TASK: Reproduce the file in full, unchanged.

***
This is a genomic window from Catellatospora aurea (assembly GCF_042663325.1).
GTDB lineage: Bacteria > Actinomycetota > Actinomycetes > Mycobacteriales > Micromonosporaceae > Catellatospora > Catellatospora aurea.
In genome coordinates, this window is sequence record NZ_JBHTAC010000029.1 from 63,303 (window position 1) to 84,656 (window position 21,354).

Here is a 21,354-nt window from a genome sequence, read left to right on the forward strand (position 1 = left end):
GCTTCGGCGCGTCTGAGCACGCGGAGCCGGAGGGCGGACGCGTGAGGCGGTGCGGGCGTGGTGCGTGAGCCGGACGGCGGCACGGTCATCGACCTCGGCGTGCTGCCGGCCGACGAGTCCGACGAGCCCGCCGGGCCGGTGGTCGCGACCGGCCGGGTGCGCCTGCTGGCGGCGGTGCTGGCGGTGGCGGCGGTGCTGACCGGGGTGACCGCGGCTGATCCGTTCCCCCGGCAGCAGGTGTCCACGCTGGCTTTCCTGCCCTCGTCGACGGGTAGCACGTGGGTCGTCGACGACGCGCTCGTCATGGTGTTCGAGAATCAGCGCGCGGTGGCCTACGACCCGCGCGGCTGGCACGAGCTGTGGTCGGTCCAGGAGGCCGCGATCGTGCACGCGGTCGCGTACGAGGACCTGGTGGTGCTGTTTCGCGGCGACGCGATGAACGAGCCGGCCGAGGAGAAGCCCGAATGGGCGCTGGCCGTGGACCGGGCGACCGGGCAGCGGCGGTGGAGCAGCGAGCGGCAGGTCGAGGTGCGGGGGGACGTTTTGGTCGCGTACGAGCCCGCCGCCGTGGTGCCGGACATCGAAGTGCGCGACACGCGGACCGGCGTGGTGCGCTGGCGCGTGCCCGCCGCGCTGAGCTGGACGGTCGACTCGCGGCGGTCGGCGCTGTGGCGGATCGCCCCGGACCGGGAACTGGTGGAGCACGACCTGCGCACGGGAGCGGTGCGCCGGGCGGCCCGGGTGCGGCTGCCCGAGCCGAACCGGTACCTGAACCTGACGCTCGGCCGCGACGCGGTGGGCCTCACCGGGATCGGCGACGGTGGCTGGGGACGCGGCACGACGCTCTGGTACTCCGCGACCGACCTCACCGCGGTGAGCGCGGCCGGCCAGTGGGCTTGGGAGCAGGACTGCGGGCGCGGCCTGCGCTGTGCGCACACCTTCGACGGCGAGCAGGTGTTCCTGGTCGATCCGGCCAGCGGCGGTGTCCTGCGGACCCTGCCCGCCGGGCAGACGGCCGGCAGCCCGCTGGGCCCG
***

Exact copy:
This is a genomic window from Catellatospora aurea (assembly GCF_042663325.1).
GTDB lineage: Bacteria > Actinomycetota > Actinomycetes > Mycobacteriales > Micromonosporaceae > Catellatospora > Catellatospora aurea.
In genome coordinates, this window is sequence record NZ_JBHTAC010000029.1 from 63,303 (window position 1) to 84,656 (window position 21,354).

Here is a 21,354-nt window from a genome sequence, read left to right on the forward strand (position 1 = left end):
GCTTCGGCGCGTCTGAGCACGCGGAGCCGGAGGGCGGACGCGTGAGGCGGTGCGGGCGTGGTGCGTGAGCCGGACGGCGGCACGGTCATCGACCTCGGCGTGCTGCCGGCCGACGAGTCCGACGAGCCCGCCGGGCCGGTGGTCGCGACCGGCCGGGTGCGCCTGCTGGCGGCGGTGCTGGCGGTGGCGGCGGTGCTGACCGGGGTGACCGCGGCTGATCCGTTCCCCCGGCAGCAGGTGTCCACGCTGGCTTTCCTGCCCTCGTCGACGGGTAGCACGTGGGTCGTCGACGACGCGCTCGTCATGGTGTTCGAGAATCAGCGCGCGGTGGCCTACGACCCGCGCGGCTGGCACGAGCTGTGGTCGGTCCAGGAGGCCGCGATCGTGCACGCGGTCGCGTACGAGGACCTGGTGGTGCTGTTTCGCGGCGACGCGATGAACGAGCCGGCCGAGGAGAAGCCCGAATGGGCGCTGGCCGTGGACCGGGCGACCGGGCAGCGGCGGTGGAGCAGCGAGCGGCAGGTCGAGGTGCGGGGGGACGTTTTGGTCGCGTACGAGCCCGCCGCCGTGGTGCCGGACATCGAAGTGCGCGACACGCGGACCGGCGTGGTGCGCTGGCGCGTGCCCGCCGCGCTGAGCTGGACGGTCGACTCGCGGCGGTCGGCGCTGTGGCGGATCGCCCCGGACCGGGAACTGGTGGAGCACGACCTGCGCACGGGAGCGGTGCGCCGGGCGGCCCGGGTGCGGCTGCCCGAGCCGAACCGGTACCTGAACCTGACGCTCGGCCGCGACGCGGTGGGCCTCACCGGGATCGGCGACGGTGGCTGGGGACGCGGCACGACGCTCTGGTACTCCGCGACCGACCTCACCGCGGTGAGCGCGGCCGGCCAGTGGGCTTGGGAGCAGGACTGCGGGCGCGGCCTGCGCTGTGCGCACACCTTCGACGGCGAGCAGGTGTTCCTGGTCGATCCGGCCAGCGGCGGTGTCCTGCGGACCCTGCCCGCCGGGCAGACGGCCGGCAGCCCGCTGGGCCCG